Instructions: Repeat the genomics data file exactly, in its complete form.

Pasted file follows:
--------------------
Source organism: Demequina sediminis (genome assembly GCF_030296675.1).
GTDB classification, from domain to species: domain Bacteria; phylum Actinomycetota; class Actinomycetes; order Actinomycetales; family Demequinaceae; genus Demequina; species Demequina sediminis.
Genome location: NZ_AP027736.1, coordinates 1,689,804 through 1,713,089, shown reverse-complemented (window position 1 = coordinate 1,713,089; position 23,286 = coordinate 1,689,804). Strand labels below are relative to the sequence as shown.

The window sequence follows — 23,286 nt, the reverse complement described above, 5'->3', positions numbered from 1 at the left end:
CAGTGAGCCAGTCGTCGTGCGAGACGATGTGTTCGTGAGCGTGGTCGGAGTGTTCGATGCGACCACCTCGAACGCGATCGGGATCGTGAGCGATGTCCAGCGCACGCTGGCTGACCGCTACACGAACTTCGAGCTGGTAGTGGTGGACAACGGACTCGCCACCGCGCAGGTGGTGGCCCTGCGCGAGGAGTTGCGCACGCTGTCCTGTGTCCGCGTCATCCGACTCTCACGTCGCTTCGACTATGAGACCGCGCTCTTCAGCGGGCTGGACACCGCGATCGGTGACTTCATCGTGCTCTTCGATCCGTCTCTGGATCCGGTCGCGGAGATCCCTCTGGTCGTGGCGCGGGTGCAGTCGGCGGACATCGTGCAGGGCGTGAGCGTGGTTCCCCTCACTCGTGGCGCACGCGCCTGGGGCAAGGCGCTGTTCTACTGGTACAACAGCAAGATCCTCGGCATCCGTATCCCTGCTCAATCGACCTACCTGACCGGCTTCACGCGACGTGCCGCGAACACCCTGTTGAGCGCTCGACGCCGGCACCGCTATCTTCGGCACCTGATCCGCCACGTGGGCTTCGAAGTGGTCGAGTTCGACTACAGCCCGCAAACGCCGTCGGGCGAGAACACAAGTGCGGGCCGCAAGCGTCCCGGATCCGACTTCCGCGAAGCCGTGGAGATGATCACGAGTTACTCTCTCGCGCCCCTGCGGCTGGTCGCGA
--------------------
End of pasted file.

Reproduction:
Source organism: Demequina sediminis (genome assembly GCF_030296675.1).
GTDB classification, from domain to species: domain Bacteria; phylum Actinomycetota; class Actinomycetes; order Actinomycetales; family Demequinaceae; genus Demequina; species Demequina sediminis.
Genome location: NZ_AP027736.1, coordinates 1,689,804 through 1,713,089, shown reverse-complemented (window position 1 = coordinate 1,713,089; position 23,286 = coordinate 1,689,804). Strand labels below are relative to the sequence as shown.

The window sequence follows — 23,286 nt, the reverse complement described above, 5'->3', positions numbered from 1 at the left end:
CAGTGAGCCAGTCGTCGTGCGAGACGATGTGTTCGTGAGCGTGGTCGGAGTGTTCGATGCGACCACCTCGAACGCGATCGGGATCGTGAGCGATGTCCAGCGCACGCTGGCTGACCGCTACACGAACTTCGAGCTGGTAGTGGTGGACAACGGACTCGCCACCGCGCAGGTGGTGGCCCTGCGCGAGGAGTTGCGCACGCTGTCCTGTGTCCGCGTCATCCGACTCTCACGTCGCTTCGACTATGAGACCGCGCTCTTCAGCGGGCTGGACACCGCGATCGGTGACTTCATCGTGCTCTTCGATCCGTCTCTGGATCCGGTCGCGGAGATCCCTCTGGTCGTGGCGCGGGTGCAGTCGGCGGACATCGTGCAGGGCGTGAGCGTGGTTCCCCTCACTCGTGGCGCACGCGCCTGGGGCAAGGCGCTGTTCTACTGGTACAACAGCAAGATCCTCGGCATCCGTATCCCTGCTCAATCGACCTACCTGACCGGCTTCACGCGACGTGCCGCGAACACCCTGTTGAGCGCTCGACGCCGGCACCGCTATCTTCGGCACCTGATCCGCCACGTGGGCTTCGAAGTGGTCGAGTTCGACTACAGCCCGCAAACGCCGTCGGGCGAGAACACAAGTGCGGGCCGCAAGCGTCCCGGATCCGACTTCCGCGAAGCCGTGGAGATGATCACGAGTTACTCTCTCGCGCCCCTGCGGCTGGTCGCGA